Postmortem examinations using magnetic resonance imaging: four year review of a working serviceBMJ 2002; 324 doi: http://dx.doi.org/10.1136/bmj.324.7351.1423 (Published 15 June 2002) Cite this as: BMJ 2002;324:1423
- R A L Bisset (), consultant radiologista,
- N B Thomas, consultant radiologista,
- I W Turnbull, consultant neuroradiologistb,
- S Lee, consultant radiologistc
- a X Ray Department, North Manchester General Hospital, Manchester M8 5RB
- b X Ray Department, Hope Hospital, Salford M6 8HD
- c X Ray Department, Manchester Royal Infirmary, Manchester M13 UK
- Correspondence to: R Bisset
- Accepted 12 December 2001
Magnetic resonance imaging is useful in postmortem examination of neonates.1 As an alternative to invasive autopsy, the Jewish community asked for magnetic resonance imaging to be used in postmortem examinations in the general population. This service was established with the cooperation of the local coroner, and started in March 1997. Three private magnetic resonance imaging facilities take work for six coroners. Though funded, for religious reasons, by the local Jewish community, the service has also examined Muslim and Christian bodies. We describe the first fully operational service of its kind.
Methods and results
Since the inception of the service, the bodies of 53 people (28 women and 25 men), with an average age of 76 (range 54-96) years, have been examined. All were non-suspicious deaths referred to the coroner because the general practitioner or hospital doctor could not issue a death certificate or there had been recent surgery or other condition needing automatic referral to the coroner.
The cause of death was determined from magnetic resonance imaging and the clinical history. Bodies of people with metabolic disease, or other pathology unlikely to cause macroscopic changes in anatomy, were excluded from examination.
A confident diagnosis of the cause of death was made in 47 cases (87%). In six cases the clinical history and magnetic resonance imaging findings were inconclusive: invasive autopsy was necessary. The scan and autopsy results are given in the table. A full clinical history was obtained in all cases, but in one case further clinical information became available later, casting doubt over our diagnosis with magnetic resonance imaging.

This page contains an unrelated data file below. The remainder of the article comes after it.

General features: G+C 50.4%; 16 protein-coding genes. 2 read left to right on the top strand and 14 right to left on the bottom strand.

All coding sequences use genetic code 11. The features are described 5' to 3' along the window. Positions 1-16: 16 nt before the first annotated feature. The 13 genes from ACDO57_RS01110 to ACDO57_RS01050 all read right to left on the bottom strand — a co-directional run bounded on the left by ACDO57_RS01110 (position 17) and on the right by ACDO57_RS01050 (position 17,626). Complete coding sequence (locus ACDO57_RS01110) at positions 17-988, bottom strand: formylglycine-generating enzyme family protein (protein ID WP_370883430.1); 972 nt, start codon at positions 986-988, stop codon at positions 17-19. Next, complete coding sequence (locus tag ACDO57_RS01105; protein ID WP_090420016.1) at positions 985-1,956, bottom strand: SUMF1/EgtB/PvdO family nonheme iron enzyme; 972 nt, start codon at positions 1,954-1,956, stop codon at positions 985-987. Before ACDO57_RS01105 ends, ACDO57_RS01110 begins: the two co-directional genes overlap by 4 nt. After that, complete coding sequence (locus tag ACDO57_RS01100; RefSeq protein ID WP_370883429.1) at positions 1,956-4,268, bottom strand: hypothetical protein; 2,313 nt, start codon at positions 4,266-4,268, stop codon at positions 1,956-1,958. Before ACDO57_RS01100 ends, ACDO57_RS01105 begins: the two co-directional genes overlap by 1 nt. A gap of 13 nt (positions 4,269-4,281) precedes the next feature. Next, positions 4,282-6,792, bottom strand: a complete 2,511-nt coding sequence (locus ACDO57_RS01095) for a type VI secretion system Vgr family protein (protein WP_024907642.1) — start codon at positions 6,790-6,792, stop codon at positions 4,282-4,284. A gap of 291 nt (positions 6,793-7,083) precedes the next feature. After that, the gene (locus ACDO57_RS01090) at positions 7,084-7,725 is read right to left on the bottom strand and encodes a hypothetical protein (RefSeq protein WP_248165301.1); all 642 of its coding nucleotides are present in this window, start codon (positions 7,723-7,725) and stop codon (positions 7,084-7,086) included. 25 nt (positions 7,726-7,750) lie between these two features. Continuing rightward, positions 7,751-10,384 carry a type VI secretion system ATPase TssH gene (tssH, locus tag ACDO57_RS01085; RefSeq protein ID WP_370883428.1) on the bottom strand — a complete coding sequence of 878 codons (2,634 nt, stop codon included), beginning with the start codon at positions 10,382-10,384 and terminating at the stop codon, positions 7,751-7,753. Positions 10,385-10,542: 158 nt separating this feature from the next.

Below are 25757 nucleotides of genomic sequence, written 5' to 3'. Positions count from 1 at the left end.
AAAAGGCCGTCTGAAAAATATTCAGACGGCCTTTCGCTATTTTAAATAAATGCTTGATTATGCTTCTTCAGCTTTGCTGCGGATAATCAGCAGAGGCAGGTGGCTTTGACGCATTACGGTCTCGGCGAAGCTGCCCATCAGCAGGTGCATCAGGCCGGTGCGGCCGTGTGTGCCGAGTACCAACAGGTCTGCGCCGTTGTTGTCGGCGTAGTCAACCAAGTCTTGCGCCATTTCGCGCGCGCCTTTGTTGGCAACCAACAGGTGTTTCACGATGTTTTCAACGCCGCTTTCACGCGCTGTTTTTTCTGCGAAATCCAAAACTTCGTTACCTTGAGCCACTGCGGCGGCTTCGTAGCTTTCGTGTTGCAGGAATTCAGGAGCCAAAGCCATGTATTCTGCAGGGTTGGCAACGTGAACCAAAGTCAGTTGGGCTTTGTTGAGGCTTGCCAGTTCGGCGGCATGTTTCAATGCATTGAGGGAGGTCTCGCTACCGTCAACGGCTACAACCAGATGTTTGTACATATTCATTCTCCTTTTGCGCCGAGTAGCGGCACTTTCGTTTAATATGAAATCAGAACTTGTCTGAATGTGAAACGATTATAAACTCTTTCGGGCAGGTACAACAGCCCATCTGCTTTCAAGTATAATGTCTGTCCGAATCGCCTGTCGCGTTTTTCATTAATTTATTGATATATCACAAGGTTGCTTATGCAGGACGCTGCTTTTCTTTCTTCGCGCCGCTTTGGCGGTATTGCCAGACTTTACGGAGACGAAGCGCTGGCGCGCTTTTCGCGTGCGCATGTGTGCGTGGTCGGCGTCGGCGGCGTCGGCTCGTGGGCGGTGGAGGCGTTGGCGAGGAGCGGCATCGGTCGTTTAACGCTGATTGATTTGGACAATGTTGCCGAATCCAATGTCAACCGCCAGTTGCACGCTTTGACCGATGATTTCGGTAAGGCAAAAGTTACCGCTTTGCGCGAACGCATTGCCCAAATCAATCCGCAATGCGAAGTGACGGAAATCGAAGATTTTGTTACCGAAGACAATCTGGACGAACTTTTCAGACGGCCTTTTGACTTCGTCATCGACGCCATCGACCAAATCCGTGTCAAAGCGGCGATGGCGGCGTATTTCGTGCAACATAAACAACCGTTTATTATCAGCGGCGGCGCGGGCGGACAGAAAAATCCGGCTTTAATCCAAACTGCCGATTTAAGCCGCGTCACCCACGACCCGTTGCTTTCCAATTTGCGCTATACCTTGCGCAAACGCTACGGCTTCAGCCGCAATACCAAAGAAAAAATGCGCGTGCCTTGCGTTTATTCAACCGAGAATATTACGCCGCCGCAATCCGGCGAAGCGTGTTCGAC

In cases of non-suspicious death, magnetic resonance imaging is a credible alternative to invasive autopsy. General practitioners and hospital doctors accurately certify only 31-75% of deaths; the six cases examined by both magnetic resonance imaging and autopsy suggest that imaging is at least as accurate.2–5
Knowing the clinical history is important for evaluating images, particularly when a specific clinical question has been raised. After the clinical history was discussed with the coroner, however, nearly half the cases referred by hospital doctors were accepted by the coroner without any postmortem examination.
Many cases from general practice were referred to the coroner because the doctor had not seen the patient for several weeks, even though the patient had a proved history of disease. The doctors were either too busy or unavailable to visit the mortuary to review the body after death. In cases such as these, where specific diseases could be evaluated, magnetic resonance imaging was most valuable.
Magnetic resonance imaging is a useful examination technique. The hard copy images are suited to audit and quality control, which are noticeably absent from the present system. Imaging is expensive, however, as we scan the head, thorax, and upper abdomen. The availability of scanners and radiologists' time also limit its use.
Contributors: RB wrote this paper with advice from all the authors. All four authors performed postmortem examinations. RB is guarantor.
Funding No additional funding.
Competing interests We performed the scans on private units, and we received private reporting fees (negligible compared to our usual private practice—that is, 53 cases over four years between four radiologists).